What You Pawn I Will Redeem

by Sherman Alexie

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Sherman Alexie’s story titled “What You Pawn I Will Redeem” is narrated in the first person by its main character, a middle-aged American Indian named Jackson Jackson. Jackson, who was born in Spokane but now lives in Seattle, begins by reporting that he is homeless. He came to Seattle twenty-three years ago to attend college but quickly flunked out. He subsequently worked blue collar jobs, married a few times, fathered a few children, “and then went crazy.” He claims that he is non-violent but confesses that he has broken a few hearts over the years. He has a habit of leaving whatever relationships he forms.

Jackson claims that he has been homeless for six years but is “effective” as a homeless person.  He knows how to get along, make friends, and find store employees who will let him use the employee bathrooms. Jackson addresses his readers as if he assumes they are white and have little concern for homeless Indians. Yet Jackson is equally skeptical of the attitudes of various Indians, who, he says, know how to make up stories. Jackson’s current friends, with whom he wanders the streets, are Rose of Sharon and Junior. The former is a small woman with a large personality; the latter is a good-looking Indian who makes Jackson “jealous, jealous, and jealous.” Jackson may not be as handsome as Junior, but he prides himself on knowing how to deal with whites.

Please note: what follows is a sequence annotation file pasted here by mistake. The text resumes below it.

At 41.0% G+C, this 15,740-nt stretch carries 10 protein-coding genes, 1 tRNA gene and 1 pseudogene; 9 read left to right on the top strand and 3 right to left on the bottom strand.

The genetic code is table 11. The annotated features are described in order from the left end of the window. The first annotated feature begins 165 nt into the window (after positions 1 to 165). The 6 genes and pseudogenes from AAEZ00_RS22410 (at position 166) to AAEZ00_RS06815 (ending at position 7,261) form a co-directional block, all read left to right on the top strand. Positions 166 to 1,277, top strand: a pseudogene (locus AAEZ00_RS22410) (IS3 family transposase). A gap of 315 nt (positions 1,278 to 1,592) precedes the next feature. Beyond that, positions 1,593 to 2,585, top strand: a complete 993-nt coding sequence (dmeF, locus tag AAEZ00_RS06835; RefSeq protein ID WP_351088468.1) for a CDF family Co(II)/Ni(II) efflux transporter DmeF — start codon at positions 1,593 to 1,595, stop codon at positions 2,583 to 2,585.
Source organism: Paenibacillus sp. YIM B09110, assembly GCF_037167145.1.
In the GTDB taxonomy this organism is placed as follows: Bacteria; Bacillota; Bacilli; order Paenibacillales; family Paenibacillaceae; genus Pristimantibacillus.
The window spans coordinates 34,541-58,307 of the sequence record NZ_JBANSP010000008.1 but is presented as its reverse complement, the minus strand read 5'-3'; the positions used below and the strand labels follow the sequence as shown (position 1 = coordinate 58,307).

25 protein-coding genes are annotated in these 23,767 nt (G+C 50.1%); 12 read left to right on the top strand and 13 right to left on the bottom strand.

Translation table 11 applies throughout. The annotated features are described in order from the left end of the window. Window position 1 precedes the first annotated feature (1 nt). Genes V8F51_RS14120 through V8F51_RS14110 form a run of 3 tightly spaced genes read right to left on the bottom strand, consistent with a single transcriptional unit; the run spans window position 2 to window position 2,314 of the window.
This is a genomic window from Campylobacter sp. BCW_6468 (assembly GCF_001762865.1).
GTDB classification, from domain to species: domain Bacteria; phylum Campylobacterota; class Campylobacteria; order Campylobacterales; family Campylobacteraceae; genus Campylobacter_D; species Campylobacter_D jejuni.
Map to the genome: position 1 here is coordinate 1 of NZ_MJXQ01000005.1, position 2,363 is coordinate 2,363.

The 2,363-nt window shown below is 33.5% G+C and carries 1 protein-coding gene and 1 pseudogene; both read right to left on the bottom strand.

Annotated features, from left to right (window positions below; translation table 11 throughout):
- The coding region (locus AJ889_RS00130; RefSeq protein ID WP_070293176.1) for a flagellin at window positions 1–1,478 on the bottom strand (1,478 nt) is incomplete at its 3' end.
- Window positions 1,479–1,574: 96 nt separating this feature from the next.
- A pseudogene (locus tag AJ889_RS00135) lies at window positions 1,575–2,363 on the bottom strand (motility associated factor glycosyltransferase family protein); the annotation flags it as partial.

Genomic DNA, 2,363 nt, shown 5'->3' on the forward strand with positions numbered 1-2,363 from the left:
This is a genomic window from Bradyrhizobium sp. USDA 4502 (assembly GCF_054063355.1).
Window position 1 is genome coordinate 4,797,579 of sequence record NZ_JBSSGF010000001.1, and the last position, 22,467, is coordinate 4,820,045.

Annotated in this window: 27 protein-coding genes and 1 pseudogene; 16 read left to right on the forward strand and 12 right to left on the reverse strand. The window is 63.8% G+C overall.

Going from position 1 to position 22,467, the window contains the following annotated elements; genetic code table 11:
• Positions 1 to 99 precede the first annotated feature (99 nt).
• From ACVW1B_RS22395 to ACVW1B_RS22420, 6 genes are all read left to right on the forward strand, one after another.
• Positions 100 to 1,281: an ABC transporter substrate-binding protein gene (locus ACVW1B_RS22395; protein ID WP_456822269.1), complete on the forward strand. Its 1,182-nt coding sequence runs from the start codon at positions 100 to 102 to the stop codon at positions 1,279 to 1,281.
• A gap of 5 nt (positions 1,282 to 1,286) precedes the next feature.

At noon one day, Jackson and his two friends happen to pass a pawn shop. They see, hanging in the front window, some “powwow-dance regalia” that Jackson recognizes as having once belonged to his grandmother. He has seen photos of the outfit and is sure that this is the same one; he claims that it had been stolen. The three friends enter the shop and Jackson is soon able to prove to the shop owner (because of a hidden yellow bead) that the regalia had in fact once belonged to his grandmother. The shop owner says that he believes Jackson but also says that he paid a thousand dollars for the outfit and cannot simply give it to Jackson. Instead, he offers to sell the regalia for $999. Unfortunately, Jackson and his friends have only five dollars.

The pawnshop owner, sympathetic to Jackson’s plight, tells Jackson that if the latter can return within twenty-four hours with $999, he will sell the regalia to Jackson for that price. He even contributes $20 to the cause. Jackson and his friends then leave the store in search of the rest of the money.